Welcome chickens

After waiting for what seemed like a very long time, and a whole lot of preparation, the day finally came that we added these lovely ladies to our homestead! Neighbors from all over the mountain came, ready to help us get the coop off a trailer and tuck it safely under the barn.

My youngest son, Braden, was especially excited about chickens…and I think he spent the first three days after their arrival, sitting in front of their pen and watching them.

After the first few days getting used to us and their new surroundings, it was time to start letting them free range. And time for me to start learning all of their personalities and deep dive into caring for animals. These two hens are Maude and Greta. They are Sex Link hens, and so far, the best egg producers. No matter what – they’ve laid eggs every day!

I’ll admit that at first, I wasn’t too fond of these two. I thought they were mean and bossy and picking on the other hens.

Then I learned about pecking order and I noticed what was really going on. Maude (the one with her mouth open) she is bossy. But what she really does, it keep them all in line. She is the last to enter the coop at night, doing laps to make sure everyone is tucked neatly inside, squawking at the other hens if they are taking too long and poking her head inside and making sure everyone is in before she calls it a night. When hens are dawdling in the morning, it’s her that makes a fuss and calls them out. And it’s her who leads the way during free range time.

Greta is her shadow. Where Maude goes, Greta goes. Even when it comes time to lay. If Maude goes in a box to lay…Greta is in the box with her. Now I absolutely adore these two.

This is Muffin. The shyest of all the hens. However, Muffin loves to be pet, dirt baths and green bell peppers. She’s also always the last one out of the coop in the morning and gets yelled at quite a bit by Maude.

During free range time, Muffin is usually off by herself, rolling in a dirt pile or chasing butterflies. She is an Ameraucana hen, which makes her an “easter egger” as far as laying goes – and she lays beautiful light green eggs!

And then there is Tallulah. Oh man I love this chicken! Tallulah is fearless, curious and extremely friendly. She sticks her head in my pockets and sits on my feet when I kneel down to check their water, or just pet them and talk to them.

Her feathers are always a bit wild, and she has a really intense face! And for some reason, it just makes me laugh. Tallulah can of often be found chasing me through the pasture or hunting flies. She’s also an Ameraucana, and her eggs are a pale greenish/blue.

And that brings us to my lovely and sweet little Bantam hen, Bandit.

Bandit is quite small (and her eggs are seriously adorable) Bandit is also quite friendly, loves to cuddle and goes crazy for meal worms. She lets me pick her up and tuck her under my arm and walk around while I talk to her, and give her little pets to the head.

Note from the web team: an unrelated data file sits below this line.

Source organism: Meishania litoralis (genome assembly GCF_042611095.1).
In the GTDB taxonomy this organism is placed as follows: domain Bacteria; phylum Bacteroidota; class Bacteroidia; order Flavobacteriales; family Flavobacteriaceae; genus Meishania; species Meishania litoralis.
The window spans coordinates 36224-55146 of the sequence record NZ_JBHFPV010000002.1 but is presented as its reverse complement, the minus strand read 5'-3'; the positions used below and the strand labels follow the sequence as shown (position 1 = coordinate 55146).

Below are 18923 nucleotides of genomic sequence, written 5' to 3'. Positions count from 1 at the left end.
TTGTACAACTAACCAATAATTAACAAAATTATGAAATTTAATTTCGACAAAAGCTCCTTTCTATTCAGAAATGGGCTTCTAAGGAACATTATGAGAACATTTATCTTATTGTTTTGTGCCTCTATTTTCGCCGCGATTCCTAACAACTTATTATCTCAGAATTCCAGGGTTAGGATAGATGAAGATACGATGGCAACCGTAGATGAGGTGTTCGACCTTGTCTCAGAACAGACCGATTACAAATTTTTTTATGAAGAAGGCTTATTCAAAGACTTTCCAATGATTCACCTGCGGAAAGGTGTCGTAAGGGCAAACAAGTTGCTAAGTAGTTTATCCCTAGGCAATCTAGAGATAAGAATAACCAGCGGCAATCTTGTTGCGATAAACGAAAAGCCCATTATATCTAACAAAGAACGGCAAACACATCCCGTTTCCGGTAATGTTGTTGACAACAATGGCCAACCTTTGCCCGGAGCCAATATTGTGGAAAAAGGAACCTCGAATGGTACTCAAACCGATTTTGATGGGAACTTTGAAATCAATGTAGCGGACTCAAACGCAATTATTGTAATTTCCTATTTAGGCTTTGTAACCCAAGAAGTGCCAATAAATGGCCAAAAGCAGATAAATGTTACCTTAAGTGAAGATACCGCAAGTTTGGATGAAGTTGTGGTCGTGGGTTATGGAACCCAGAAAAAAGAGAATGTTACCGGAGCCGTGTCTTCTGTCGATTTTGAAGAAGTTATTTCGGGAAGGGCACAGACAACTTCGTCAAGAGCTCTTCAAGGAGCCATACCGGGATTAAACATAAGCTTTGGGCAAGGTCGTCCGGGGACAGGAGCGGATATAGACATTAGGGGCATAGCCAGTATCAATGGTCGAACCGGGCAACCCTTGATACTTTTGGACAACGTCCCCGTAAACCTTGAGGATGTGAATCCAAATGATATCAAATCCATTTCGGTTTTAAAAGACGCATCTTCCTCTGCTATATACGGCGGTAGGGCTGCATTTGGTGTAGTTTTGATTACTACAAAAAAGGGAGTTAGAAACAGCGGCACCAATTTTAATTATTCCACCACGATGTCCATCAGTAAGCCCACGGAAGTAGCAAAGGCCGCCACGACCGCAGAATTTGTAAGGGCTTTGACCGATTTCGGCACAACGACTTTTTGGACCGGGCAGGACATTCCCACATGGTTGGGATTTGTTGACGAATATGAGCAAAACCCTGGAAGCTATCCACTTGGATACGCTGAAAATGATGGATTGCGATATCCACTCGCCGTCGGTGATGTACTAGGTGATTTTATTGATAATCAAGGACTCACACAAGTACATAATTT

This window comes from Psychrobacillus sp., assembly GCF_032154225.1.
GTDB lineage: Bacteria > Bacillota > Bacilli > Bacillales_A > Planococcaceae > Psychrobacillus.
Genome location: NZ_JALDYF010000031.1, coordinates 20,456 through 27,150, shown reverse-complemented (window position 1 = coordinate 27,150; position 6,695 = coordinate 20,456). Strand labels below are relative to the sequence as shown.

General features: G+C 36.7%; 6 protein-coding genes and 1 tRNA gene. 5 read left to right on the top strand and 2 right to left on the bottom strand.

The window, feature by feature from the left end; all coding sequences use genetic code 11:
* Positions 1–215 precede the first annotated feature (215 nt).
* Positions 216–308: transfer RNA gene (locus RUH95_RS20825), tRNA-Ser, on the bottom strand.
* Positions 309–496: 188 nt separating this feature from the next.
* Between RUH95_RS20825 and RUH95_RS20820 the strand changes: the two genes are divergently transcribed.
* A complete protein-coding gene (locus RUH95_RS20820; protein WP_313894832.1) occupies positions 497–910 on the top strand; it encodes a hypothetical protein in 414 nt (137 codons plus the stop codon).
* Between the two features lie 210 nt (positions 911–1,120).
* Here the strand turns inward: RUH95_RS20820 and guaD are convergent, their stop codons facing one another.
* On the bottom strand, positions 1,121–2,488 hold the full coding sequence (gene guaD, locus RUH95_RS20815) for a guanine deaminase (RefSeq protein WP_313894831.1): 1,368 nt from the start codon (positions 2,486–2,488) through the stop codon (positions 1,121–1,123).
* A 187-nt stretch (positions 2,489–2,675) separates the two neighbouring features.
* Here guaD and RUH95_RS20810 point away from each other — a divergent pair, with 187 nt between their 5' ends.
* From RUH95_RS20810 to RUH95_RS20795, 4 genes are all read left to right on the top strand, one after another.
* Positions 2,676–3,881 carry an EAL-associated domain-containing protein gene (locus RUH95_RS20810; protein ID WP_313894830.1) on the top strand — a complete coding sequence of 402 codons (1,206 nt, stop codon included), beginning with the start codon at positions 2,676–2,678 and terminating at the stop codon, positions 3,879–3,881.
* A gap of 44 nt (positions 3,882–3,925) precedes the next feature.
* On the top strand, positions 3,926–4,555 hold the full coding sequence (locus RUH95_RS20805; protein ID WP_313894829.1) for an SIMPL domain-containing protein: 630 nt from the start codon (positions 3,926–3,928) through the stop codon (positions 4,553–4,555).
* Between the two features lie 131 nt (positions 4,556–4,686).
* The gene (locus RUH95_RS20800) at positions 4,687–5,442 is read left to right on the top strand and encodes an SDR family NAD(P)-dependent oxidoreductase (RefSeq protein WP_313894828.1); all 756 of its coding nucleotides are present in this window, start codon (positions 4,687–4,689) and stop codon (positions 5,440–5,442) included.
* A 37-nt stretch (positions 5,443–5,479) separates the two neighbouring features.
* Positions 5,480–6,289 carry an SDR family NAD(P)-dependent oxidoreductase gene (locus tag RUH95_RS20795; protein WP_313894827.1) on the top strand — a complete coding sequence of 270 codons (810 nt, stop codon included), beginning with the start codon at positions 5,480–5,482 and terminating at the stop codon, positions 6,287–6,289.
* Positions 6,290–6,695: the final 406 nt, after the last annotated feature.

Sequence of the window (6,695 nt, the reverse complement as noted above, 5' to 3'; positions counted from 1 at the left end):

Before coming to our homestead, Bandit had a habit of running away for weeks at a time. But she seems really quite happy here, never strays too far from the coop, even when the other hens are checking out the garage or patio.

My Top 10 Garden Gear Must Haves

1.A good sun hat is a must. I picked this one up on Amazon for under $25! Not only is it super cute and lightweight, but it’s adjustable as well. Being out under those UV rays for hours at a time, it’s a good idea to protect your skin as much as possible.

2. Kneeling Pad. And not just any kneeling pad! A really nice, quality one that has a moderate amount of give. Gardening puts a lot of pressure on your knees, not to mention gravel, thorns -etc. It’s easy to want to grab the cheapest one at the store, but trust me when I say – your joints will thank you for taking the time to select a comfortable one that helps protect your knees.

3. Good, sturdy work boots. I wear my Muck boots almost every day. Whether it’s to protect my socks from wet and muddy terrain, tall blades of grass or just to run down to the trash bin – I’m in my Mucks. In fact I love them so much, I have two pairs! Designed to stand up to tough conditions, Muck Boots are known for their comfort and quality and are 100% waterproof. 

4. A Trug Tub. Fill up a trug tub and grab both handles for easy carrying. Whether you are filling it with weeds, potting soil, tools or water – its makes for lightweight and easy portability. And since they are made from polyethylene and industrial-origin recycled plastic, they are flexible and durable and will never rust or crack.

5. A good set of hand tools! (No brainer) A hand rake, weeder, trowel and shovel…and you’re in business to spend time making colorful flowers and tasty veggies shine!

6. An insulated water bottle. Drinks stay icy cold on hot days or piping hot on cold days – your choice. Plus I love these Hydro Cell bottles because of the anti-slip coating on the outside.

7. Sunscreen. I’m certain I don’t even need to explain why. But seriously…use sunscreen.

8. Hand cream. Sometimes I really love gardening without gloves. I just love the way dirt feels in my hands. But boy does it wreak havoc on my skin and nails. Hands down, one of the best I’ve ever used is good old Burt’s Bees Hand Salve. It leaves rough skin smooth and it’s a natural moisturizing ointment that beats out all the other ones.

9. A good pair of gloves for all those jobs you can’t do bare-handed.

10. And last…a teaspoon. Yep, a kitchen spoon. This year when transplanting tiny, fragile seedlings – nothing worked better or more delicately than a spoon right out of the kitchen drawer!

Sunny Days Are For Adventure

I grew up in Washington State, and was always bombarded with “I couldn’t live there, it rains so much!” But not all of Washington lives under a constant rain cloud – and the places I lived were in the dryer, more desert like climates.

Now I live in a rainy, mountainous area of the state. And boy, does it rain! We waited and waited for a warm, sunny day to head out for an adventure. Finally the day came. Armed with sunscreen, bug spray, snacks and water bottles – off we went!

In the northern and most remote parts of Idaho sits some of the most beautiful areas I’ve ever seen. First stop was a hike up to an area called Lionhead Natural Water Slides. After a lesson in bear safety from my brother, as we were in Black Bear and Grizzly Bear country (just about twenty miles south of the Canadian border) and it also happens to be baby season for wildlife, we headed up.